Shell

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#36
Yeah i didnt see what everyone raves about Canada- i went to Vancouver, Banff and Windsor. Had a good time but wouldnt live there.

Like i said Chicago is my no1 fave city would easily live there except for the winter.
 

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Bomberboyokay

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#38
I'd say people pick Canada over America as, in addition to gun nuts and religious freaks getting to set government policy, America is unique among Western countries in that people are punished for getting chronic and terminal illnesses. The political right's refusal to accept anything resembling public healthcare means people go broke. Not just poor people who didn't have much to begin with but solidly middle class people too. A lifetime of working then a prolonged death means your kids inherit jack shit. Americans have to think about the future and retirement in a more expensive way.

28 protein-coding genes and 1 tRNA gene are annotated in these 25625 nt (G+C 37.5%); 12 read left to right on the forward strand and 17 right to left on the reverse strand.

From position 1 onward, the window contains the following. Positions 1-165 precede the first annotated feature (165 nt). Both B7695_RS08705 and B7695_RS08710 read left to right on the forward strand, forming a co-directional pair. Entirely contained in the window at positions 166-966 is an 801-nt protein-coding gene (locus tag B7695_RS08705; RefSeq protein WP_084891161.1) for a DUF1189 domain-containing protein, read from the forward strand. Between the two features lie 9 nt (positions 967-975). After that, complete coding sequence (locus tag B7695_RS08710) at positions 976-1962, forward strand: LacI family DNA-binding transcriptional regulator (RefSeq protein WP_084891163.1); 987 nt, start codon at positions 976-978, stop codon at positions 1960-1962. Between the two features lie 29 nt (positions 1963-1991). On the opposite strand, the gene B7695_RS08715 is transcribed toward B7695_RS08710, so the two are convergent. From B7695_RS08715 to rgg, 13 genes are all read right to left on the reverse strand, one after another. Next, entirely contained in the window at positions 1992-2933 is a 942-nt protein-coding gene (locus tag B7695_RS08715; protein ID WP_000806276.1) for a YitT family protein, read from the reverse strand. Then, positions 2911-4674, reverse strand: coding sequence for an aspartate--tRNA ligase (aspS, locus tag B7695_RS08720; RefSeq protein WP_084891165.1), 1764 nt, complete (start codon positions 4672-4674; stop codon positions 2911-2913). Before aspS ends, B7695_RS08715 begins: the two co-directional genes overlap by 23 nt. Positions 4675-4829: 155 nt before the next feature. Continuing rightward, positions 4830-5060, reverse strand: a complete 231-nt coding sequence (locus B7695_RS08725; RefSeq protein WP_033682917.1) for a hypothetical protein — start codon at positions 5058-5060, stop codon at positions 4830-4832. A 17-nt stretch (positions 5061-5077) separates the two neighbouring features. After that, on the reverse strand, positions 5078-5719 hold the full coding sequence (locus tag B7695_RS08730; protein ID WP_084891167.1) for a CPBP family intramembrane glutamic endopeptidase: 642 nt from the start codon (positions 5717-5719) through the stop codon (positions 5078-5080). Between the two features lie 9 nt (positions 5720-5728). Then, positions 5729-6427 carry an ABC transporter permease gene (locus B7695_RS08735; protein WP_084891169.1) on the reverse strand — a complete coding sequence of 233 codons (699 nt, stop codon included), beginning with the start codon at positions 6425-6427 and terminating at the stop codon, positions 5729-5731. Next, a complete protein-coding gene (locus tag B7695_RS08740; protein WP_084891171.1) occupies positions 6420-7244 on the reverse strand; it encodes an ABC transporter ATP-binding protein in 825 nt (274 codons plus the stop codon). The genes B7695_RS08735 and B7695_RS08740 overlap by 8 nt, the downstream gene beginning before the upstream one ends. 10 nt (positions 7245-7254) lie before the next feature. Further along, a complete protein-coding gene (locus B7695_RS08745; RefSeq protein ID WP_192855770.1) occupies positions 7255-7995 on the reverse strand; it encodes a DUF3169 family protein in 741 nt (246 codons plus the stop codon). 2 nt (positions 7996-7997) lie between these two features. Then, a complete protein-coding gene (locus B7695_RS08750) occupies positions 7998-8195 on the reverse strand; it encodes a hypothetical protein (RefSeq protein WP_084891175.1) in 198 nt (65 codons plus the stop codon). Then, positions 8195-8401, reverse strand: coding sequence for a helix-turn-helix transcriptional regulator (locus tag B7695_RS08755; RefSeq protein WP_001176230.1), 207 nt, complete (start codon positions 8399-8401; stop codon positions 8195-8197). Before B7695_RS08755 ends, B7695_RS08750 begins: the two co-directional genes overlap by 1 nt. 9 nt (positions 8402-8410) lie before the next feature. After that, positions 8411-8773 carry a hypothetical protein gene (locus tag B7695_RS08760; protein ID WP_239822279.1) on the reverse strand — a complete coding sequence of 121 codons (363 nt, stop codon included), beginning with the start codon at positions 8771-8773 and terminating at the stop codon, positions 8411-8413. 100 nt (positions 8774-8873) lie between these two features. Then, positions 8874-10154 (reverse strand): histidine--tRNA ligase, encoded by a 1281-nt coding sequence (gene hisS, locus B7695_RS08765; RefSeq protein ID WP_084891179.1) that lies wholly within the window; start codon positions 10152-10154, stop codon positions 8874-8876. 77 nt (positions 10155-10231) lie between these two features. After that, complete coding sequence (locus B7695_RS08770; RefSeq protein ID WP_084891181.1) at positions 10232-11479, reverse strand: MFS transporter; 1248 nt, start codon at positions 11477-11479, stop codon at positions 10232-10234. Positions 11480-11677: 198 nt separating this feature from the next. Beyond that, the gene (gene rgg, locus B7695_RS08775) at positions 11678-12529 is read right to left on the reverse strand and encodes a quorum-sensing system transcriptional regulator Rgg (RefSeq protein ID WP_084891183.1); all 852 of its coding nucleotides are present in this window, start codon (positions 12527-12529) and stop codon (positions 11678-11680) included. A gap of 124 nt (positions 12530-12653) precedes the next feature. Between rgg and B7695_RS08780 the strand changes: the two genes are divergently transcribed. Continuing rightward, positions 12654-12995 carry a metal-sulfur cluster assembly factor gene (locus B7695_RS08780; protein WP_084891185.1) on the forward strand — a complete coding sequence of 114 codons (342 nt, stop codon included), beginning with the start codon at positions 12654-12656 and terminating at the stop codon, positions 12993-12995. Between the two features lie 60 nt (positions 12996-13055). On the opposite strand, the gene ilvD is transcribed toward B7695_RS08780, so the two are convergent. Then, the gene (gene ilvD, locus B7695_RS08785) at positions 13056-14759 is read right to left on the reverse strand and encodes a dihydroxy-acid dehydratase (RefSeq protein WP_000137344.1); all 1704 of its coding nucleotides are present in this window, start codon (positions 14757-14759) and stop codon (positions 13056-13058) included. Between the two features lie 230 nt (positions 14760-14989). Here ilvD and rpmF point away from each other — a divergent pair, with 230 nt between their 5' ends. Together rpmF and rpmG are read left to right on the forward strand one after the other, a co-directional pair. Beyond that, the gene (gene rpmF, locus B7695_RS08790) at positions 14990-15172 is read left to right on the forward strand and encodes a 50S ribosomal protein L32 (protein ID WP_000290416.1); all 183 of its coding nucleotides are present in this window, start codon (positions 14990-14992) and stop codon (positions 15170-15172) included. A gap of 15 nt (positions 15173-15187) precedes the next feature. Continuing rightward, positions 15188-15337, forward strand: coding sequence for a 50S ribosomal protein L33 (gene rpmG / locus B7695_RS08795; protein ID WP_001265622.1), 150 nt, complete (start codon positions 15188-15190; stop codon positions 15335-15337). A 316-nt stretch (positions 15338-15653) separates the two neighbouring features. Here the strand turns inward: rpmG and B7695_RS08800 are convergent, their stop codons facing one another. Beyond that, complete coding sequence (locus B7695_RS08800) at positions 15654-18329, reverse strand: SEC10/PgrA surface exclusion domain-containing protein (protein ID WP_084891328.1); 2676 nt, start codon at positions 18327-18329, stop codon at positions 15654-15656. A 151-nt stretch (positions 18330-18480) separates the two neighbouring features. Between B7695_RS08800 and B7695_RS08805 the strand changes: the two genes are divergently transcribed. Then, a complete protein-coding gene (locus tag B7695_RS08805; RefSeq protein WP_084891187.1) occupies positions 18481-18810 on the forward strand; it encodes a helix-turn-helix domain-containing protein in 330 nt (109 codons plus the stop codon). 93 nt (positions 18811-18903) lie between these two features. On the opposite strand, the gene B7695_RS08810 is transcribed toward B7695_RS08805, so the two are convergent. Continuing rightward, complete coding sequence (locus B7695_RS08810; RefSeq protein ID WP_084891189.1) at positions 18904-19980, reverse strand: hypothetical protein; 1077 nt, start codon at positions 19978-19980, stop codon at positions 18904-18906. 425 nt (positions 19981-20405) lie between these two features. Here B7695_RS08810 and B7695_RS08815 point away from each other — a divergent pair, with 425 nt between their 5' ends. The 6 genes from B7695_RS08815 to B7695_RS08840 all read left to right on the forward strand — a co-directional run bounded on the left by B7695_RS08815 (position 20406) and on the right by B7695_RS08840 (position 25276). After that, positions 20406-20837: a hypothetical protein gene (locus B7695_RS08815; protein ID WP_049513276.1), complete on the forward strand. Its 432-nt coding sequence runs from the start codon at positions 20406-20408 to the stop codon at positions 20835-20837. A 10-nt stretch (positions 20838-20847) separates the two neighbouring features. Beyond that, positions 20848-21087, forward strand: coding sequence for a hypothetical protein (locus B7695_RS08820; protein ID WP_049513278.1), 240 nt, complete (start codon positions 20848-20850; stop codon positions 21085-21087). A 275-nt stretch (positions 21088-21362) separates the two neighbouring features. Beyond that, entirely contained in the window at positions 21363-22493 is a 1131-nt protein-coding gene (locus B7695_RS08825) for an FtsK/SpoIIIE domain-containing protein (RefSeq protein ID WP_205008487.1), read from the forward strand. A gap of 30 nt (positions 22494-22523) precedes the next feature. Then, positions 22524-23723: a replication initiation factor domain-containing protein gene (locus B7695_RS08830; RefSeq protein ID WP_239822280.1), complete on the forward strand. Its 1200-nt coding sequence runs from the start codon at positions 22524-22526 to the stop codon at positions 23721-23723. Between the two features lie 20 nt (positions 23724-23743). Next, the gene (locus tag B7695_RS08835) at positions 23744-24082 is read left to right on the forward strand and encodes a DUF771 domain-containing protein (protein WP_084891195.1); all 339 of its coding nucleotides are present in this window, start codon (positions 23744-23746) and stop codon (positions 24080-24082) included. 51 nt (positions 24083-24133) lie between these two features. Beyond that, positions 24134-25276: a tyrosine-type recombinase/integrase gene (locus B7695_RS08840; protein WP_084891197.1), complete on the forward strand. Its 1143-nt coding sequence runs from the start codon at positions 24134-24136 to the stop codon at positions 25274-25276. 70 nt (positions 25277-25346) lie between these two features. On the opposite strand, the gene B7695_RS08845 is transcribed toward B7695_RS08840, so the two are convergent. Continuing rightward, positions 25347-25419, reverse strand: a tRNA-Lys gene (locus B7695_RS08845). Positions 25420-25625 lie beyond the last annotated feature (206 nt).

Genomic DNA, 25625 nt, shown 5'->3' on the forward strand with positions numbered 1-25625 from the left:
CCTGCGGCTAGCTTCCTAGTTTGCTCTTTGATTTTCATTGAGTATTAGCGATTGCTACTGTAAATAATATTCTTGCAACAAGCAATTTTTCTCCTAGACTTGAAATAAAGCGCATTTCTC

Otherwise the two countries are very similar. They watch not just the same sports but the same competitions (NHL, NBA, MLB, NFL). It's not an exaggeration to say a big part of Canadian national identity is simply being not American. Laugh at the next pom who says the UK is the one with a "special relationship".
 
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craigos

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#43
Hawaii, hands down. Not even a close decision. Get the best of American things without the worse of them. Can spend time in the metropolis but get away from the hussle and bustle easily. Each island is different as well so if you got bored you could just change islands for a bit.
 
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#44
Taiwan. I'm living there at present and love what I see. Conservative as **** on illicit drugs though, but I prefer alcohol anyways.